2018 Playoffs | Eastern Conference Finals: Celtics (2) vs. Cavaliers (4)

Whether his shot falls or not, Boston Celtics' Marcus Smart makes winning plays

Smart's relentless energy personifies a Celtics team that has overcome major injuries to come within two victories of The Finals

John Schuhmann

John Schuhmann

BOSTON – Early in the second quarter of Game 2 of the Eastern Conference finals, Marcus Smart took a pass around the mid-court line on a fast break. He took two dribbles and pulled up for a jumper from the right side of the floor with his toes on the 3-point line.

It was, for many reasons, a terrible shot.

It was a long 2-pointer, off the dribble, with 20 seconds left on the shot clock, and from one of the worst shooters in the league. There were 207 players who took at least 200 shots from outside the paint this season, and Marcus Smart (31 percent) ranked 199th among the 207 in field goal percentage on those shots.

Through the Boston Celtics’ first 13 playoff games, Smart had an effective field goal percentage of 28 percent on pull-up jumpers. He likely thought he was shooting a 3 in that situation, making it — maybe — not so terrible of a shot. But he was brutal 1-for-16 on pull-up 3s before Tuesday. And no, this one — no matter how many points it would have counted for — didn’t go in either.

But Smart didn’t go to the bench because of it. Celtics coach Brad Stevens, a guy who cares about math, had been asked about Smart’s shot selection less than three hours earlier.

“Let it fly,” Stevens said. “I want guys playing free. I want them excited to make a mistake and learn from it and move on. Marcus Smart makes a ton of winning plays, and because of that, he deserves to take those opportunities, because we all believe he’s going to make them.”

Saying “we all believe” that Smart is going to make his shots is a bit of a stretch. But Stevens proved prophetic. That wasn’t the only bad shot Smart took as he went 3-for-9 on Tuesday. But he also made a ton of winning plays as the Celtics won Game 2, 107-94, to take a 2-0 series lead.

After a 21-point first quarter from LeBron James, the Cavs led by as many as 11 in the second, and by seven at halftime. But behind a big third quarter from Terry Rozier, the Celtics — who now have a league-high 18 wins after trailing by double-digits — came back. And they took the lead for good with a long, catch-and-shoot 3 from Smart with 4:34 to go in the period.

Smart’s last two buckets were much more characteristic of the hard-nosed player he is. Later in the third, he took a hand-off from Al Horford with Kyle Korver trailing the play. Smart drove into the paint, took off sideways to avoid the helping Kevin Love, and dropped in a reverse scoop shot as he fell to the ground. And midway through the fourth, after tapping out an offensive rebound, he outhustled James and Tristan Thompson for a tip-in of a Jayson Tatum miss, again falling to the ground as the shot dropped in.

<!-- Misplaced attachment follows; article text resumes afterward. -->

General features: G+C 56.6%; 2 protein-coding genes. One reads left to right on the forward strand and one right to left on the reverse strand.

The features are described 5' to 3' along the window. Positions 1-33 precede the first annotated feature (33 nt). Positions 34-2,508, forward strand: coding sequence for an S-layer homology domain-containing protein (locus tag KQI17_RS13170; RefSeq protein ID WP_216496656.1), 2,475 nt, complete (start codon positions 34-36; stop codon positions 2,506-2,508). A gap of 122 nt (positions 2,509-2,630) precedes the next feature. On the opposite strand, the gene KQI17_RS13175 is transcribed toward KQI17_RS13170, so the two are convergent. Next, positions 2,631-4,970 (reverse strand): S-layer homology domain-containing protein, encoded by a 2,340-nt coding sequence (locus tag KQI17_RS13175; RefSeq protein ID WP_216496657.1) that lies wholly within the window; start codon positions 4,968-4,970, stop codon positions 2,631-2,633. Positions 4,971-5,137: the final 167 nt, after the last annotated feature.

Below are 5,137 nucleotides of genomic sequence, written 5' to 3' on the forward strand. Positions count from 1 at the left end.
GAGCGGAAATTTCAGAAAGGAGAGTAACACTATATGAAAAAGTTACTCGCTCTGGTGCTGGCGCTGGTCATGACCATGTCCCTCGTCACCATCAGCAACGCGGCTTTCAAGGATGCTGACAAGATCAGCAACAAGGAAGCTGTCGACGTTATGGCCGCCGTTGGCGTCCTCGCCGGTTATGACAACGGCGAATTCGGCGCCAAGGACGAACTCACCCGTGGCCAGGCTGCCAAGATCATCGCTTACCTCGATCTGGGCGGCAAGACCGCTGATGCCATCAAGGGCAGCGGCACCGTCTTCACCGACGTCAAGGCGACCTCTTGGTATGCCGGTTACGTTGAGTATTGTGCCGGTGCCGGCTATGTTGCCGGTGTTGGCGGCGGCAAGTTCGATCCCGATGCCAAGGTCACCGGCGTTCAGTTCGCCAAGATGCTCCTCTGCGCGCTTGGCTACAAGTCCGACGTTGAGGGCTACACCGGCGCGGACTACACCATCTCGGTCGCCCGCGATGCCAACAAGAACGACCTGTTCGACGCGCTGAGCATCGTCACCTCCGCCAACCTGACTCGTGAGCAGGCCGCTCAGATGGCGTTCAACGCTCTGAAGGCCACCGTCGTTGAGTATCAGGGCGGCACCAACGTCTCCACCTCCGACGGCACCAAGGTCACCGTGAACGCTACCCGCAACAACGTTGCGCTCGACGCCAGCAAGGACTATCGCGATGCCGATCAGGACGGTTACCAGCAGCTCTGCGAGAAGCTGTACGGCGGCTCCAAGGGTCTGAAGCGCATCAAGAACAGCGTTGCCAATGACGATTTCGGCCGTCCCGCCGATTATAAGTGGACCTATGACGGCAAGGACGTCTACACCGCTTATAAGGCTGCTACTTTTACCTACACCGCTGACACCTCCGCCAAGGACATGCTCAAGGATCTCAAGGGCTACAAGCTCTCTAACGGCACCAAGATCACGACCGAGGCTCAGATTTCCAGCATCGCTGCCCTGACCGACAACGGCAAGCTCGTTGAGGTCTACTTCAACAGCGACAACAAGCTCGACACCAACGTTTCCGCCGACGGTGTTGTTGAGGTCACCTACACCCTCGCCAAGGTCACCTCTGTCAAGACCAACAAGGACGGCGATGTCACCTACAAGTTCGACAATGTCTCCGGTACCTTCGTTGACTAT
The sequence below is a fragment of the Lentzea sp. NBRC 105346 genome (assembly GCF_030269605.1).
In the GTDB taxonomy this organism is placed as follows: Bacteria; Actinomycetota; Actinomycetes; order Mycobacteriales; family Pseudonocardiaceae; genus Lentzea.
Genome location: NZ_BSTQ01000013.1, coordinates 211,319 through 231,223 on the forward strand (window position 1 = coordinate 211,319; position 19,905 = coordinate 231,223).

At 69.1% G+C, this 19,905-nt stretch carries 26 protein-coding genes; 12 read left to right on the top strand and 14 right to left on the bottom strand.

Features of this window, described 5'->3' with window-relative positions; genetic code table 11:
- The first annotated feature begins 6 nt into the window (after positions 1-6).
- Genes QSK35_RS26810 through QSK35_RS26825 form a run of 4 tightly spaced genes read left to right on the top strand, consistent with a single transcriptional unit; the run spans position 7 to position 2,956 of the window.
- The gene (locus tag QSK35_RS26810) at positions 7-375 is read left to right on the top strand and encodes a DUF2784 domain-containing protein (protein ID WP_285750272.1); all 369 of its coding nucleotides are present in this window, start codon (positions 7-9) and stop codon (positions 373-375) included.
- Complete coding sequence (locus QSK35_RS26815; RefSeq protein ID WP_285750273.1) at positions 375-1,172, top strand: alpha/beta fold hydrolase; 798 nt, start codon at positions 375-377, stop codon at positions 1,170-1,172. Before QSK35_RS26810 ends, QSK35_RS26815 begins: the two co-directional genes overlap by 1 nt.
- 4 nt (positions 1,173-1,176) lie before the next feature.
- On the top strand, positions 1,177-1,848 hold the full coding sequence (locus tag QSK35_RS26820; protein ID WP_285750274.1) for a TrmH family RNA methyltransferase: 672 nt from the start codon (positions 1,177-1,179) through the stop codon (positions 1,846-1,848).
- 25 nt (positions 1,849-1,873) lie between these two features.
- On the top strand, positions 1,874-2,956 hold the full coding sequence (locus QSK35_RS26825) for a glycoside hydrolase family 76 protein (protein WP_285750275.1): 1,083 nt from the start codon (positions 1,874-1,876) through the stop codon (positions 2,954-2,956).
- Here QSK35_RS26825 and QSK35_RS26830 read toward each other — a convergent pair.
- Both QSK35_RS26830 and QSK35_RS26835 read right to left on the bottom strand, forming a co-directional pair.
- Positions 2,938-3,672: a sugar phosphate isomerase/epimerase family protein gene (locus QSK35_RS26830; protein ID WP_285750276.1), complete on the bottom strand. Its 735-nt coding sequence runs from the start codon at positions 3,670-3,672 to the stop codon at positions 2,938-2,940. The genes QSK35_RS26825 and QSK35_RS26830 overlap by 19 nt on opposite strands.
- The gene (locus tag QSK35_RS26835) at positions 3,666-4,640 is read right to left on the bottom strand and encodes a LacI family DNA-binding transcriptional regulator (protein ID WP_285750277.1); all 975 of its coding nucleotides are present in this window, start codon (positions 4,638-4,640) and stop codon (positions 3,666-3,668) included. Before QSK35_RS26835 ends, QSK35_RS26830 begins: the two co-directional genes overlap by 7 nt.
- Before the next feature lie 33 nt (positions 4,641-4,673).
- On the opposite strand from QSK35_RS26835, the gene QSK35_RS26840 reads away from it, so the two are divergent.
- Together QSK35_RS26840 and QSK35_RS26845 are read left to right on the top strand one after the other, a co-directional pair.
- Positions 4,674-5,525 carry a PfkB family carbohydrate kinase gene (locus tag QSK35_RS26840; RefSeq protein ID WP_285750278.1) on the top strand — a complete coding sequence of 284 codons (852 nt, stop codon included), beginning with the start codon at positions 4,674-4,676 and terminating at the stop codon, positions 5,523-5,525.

But of course, as is always the case with Smart, the 11 points he scored didn’t tell nearly the whole story. There were the four steals, two of which sent Smart crashing out of bounds. And then, there was the playmaking.

Stevens has plenty of options through which to run his late-game offense. It could be Horford in the post, Tatum from the left side of the floor, or a pick-and-roll with Rozier. For most of Tuesday’s fourth quarter, the ball was in Smart’s hands, running pick and roll with Greg Monroe and Horford. The results were mostly good, and Smart finished with nine assists and zero turnovers.

As has been the case all postseason with the Celtics, they found an advantage and attacked it.

“At one time they had Love on Smart, and that’s just unique matchup for a big (to have to defend a pick-and-roll ballhandler),” Stevens said. “We tried to get out of the screens quick and tried to find a seam to the rim, either on the drive or the lob.”

I’m the youngest of four boys. My whole life I had to fight. I had to get down and do things in order to secure my spot in the household. So, coming onto the court, it’s nothing different.”

Celtics guard Marcus Smart

The shots from the outside don’t matter as much if you’re getting to the basket. And for the second straight game, the Celtics outscored the Cavs in the paint. This time the tally was 50-42, with six of Smart’s nine assists resulting in layups or dunks for his teammates.

“He has a really uncanny ability to get into the lane and either create for himself or create for others,” James said. “And he did that tonight with the nine assists, and also had some offensive rebounds and also some missed shots.”

Yes, the missed shots. It’s part of the package. You take the bad with the good. In this series, the Celtics have been both the better team and the tougher team, and Smart, still playing with a splint on his right thumb, exemplifies the latter.

“That’s me,” he said. “I’m the youngest of four boys. My whole life I had to fight. I had to get down and do things in order to secure my spot in the household. So, coming onto the court, it’s nothing different.”

“If there’s a loose ball, offensive rebound they need to have, he’s going to get it,” Cavs coach Tyronn Lue said. “We’ve got to be able to find someone who can match his toughness.”

It’s not clear that someone exists.

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John Schuhmann is a staff writer for NBA.com. You can e-mail him here, find his archive here and follow him on Twitter.

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